One of the most interesting facts about the terrorist attacks in Paris is that a pair of brothers was involved. For the intelligence analyst, understanding family connections in a terror group is critical. Counterterror analysts go to great lengths to understand the organization of terrorist and extremist groups in an effort to profile and predict their operations. AMU's Erik Kleinsmith, a former Army Intelligence Officer, discusses how the appearance of brothers and other family members within a terror organization can provide counterterrorism analysts with potential patterns and trends that require further analysis. Here are seven things to consider.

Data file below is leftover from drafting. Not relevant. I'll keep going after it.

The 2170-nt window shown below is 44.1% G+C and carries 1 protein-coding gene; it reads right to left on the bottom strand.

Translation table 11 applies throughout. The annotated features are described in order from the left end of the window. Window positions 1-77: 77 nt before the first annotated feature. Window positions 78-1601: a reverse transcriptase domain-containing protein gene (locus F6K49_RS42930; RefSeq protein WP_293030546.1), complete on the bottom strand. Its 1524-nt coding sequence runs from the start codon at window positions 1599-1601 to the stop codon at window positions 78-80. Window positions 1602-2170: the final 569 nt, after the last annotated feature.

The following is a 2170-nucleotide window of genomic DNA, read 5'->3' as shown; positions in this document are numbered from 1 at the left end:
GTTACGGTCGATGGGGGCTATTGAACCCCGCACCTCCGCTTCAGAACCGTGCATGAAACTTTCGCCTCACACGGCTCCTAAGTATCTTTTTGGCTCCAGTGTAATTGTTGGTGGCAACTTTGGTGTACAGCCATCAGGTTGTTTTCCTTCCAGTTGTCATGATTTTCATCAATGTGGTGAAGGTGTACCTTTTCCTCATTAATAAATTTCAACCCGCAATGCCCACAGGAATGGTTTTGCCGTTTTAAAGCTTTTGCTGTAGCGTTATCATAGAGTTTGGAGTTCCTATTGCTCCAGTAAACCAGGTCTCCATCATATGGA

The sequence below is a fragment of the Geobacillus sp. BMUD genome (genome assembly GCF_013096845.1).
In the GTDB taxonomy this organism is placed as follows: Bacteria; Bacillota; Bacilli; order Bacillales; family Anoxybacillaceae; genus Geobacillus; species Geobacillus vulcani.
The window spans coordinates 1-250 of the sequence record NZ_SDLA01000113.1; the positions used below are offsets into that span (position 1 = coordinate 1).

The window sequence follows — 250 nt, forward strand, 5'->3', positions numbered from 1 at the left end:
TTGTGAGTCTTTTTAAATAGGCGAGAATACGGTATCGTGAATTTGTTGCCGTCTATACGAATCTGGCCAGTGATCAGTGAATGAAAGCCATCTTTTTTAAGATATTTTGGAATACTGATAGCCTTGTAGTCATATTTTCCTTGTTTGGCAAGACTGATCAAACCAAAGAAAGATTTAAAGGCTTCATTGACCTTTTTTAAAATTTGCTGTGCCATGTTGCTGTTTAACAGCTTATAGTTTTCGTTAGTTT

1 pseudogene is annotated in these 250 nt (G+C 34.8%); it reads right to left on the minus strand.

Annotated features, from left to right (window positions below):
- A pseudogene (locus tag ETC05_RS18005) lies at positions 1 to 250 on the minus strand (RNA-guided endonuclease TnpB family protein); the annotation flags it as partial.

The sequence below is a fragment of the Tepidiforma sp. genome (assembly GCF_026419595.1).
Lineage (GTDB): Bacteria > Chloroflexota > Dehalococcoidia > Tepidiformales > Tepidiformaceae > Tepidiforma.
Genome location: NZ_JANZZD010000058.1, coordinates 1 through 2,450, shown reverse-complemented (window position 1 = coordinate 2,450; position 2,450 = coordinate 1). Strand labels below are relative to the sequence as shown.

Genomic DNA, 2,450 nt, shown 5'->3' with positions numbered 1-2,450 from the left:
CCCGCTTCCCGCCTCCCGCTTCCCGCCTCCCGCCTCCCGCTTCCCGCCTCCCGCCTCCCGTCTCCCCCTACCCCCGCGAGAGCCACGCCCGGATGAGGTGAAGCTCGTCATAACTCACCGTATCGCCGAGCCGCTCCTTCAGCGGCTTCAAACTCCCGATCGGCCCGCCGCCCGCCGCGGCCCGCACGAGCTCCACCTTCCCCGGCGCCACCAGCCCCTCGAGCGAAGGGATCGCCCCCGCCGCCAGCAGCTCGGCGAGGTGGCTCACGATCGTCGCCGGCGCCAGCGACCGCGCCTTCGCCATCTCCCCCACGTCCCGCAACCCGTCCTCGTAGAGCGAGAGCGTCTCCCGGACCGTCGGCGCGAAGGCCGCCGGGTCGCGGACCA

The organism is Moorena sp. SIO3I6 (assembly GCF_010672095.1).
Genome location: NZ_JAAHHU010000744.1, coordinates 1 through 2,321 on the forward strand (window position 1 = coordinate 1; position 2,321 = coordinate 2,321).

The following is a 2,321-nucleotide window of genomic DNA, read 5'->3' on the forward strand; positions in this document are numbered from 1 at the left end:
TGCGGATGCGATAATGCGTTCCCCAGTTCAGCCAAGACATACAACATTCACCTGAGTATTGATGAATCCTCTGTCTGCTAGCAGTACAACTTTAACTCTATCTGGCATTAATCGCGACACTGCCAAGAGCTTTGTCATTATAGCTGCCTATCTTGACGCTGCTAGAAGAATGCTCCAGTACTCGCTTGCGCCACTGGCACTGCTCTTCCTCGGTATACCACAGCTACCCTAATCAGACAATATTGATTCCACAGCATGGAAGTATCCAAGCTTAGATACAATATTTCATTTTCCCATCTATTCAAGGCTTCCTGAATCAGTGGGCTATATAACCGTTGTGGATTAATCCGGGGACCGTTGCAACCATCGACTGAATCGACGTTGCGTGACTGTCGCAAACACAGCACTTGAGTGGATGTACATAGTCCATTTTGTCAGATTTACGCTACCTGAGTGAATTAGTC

On November 12, a double suicide bombing tore through a busy shopping district in Beirut, Lebanon killing at least 43 people and wounding more than 200 others. The next day, six seemingly coordinated attacks devastated Paris, France killing at least 129 people and wounding 352. Both attacks have been claimed by the terror group ISIS, who issued a video warning of further attacks on countries taking part in bombing Syria, specifically threatening to ‘strike’ Washington, D.C.
As the Paris and Beirut terrorist attacks demonstrate, the lines between international and domestic threats are closer than many police officers may realize. However, most police training supports the assumption that international terrorism isn’t something of significant concern to them. To shift this mindset so police officers see a bigger picture of fighting terrorism requires one thing: enhanced training. Here's how training must be expanded.